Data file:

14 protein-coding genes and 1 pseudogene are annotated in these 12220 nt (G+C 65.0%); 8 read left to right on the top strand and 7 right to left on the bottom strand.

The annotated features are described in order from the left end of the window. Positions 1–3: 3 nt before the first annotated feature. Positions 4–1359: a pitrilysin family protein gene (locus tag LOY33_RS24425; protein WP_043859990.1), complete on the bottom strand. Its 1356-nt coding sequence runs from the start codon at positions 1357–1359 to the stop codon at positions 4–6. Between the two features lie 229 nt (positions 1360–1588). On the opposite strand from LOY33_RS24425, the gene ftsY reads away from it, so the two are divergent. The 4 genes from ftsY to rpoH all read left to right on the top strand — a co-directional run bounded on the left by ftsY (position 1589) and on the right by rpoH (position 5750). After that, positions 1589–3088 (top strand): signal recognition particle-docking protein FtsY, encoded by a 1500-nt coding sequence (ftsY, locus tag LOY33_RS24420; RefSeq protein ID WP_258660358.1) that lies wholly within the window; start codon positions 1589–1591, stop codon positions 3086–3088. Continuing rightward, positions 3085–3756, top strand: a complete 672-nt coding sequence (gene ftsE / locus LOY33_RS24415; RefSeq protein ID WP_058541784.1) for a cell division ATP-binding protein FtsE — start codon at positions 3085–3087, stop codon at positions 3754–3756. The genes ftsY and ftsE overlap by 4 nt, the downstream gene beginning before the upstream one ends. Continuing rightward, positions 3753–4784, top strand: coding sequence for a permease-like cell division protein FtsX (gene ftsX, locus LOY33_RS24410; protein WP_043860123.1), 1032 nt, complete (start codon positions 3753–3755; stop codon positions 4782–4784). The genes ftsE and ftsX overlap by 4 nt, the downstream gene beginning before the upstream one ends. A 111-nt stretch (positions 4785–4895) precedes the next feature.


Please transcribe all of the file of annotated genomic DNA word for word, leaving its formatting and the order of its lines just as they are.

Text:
14 protein-coding genes and 1 pseudogene are annotated in these 12220 nt (G+C 65.0%); 8 read left to right on the top strand and 7 right to left on the bottom strand.

The annotated features are described in order from the left end of the window. Positions 1–3: 3 nt before the first annotated feature. Positions 4–1359: a pitrilysin family protein gene (locus tag LOY33_RS24425; protein WP_043859990.1), complete on the bottom strand. Its 1356-nt coding sequence runs from the start codon at positions 1357–1359 to the stop codon at positions 4–6. Between the two features lie 229 nt (positions 1360–1588). On the opposite strand from LOY33_RS24425, the gene ftsY reads away from it, so the two are divergent. The 4 genes from ftsY to rpoH all read left to right on the top strand — a co-directional run bounded on the left by ftsY (position 1589) and on the right by rpoH (position 5750). After that, positions 1589–3088 (top strand): signal recognition particle-docking protein FtsY, encoded by a 1500-nt coding sequence (ftsY, locus tag LOY33_RS24420; RefSeq protein ID WP_258660358.1) that lies wholly within the window; start codon positions 1589–1591, stop codon positions 3086–3088. Continuing rightward, positions 3085–3756, top strand: a complete 672-nt coding sequence (gene ftsE / locus LOY33_RS24415; RefSeq protein ID WP_058541784.1) for a cell division ATP-binding protein FtsE — start codon at positions 3085–3087, stop codon at positions 3754–3756. The genes ftsY and ftsE overlap by 4 nt, the downstream gene beginning before the upstream one ends. Continuing rightward, positions 3753–4784, top strand: coding sequence for a permease-like cell division protein FtsX (gene ftsX, locus LOY33_RS24410; protein WP_043860123.1), 1032 nt, complete (start codon positions 3753–3755; stop codon positions 4782–4784). The genes ftsE and ftsX overlap by 4 nt, the downstream gene beginning before the upstream one ends. A 111-nt stretch (positions 4785–4895) precedes the next feature.